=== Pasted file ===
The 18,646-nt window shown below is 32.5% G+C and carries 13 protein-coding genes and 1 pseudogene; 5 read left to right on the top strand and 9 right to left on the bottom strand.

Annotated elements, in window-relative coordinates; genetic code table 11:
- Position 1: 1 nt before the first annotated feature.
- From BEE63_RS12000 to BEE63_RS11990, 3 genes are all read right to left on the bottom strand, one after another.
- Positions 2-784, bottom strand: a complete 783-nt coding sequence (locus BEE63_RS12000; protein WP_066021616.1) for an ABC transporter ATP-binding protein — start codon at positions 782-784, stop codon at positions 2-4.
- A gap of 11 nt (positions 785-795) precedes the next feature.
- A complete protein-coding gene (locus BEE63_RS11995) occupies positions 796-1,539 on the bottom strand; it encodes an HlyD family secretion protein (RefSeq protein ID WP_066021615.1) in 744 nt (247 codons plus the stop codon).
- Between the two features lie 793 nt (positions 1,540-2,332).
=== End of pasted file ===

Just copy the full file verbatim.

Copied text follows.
The 18,646-nt window shown below is 32.5% G+C and carries 13 protein-coding genes and 1 pseudogene; 5 read left to right on the top strand and 9 right to left on the bottom strand.

Annotated elements, in window-relative coordinates; genetic code table 11:
- Position 1: 1 nt before the first annotated feature.
- From BEE63_RS12000 to BEE63_RS11990, 3 genes are all read right to left on the bottom strand, one after another.
- Positions 2-784, bottom strand: a complete 783-nt coding sequence (locus BEE63_RS12000; protein WP_066021616.1) for an ABC transporter ATP-binding protein — start codon at positions 782-784, stop codon at positions 2-4.
- A gap of 11 nt (positions 785-795) precedes the next feature.
- A complete protein-coding gene (locus BEE63_RS11995) occupies positions 796-1,539 on the bottom strand; it encodes an HlyD family secretion protein (RefSeq protein ID WP_066021615.1) in 744 nt (247 codons plus the stop codon).
- Between the two features lie 793 nt (positions 1,540-2,332).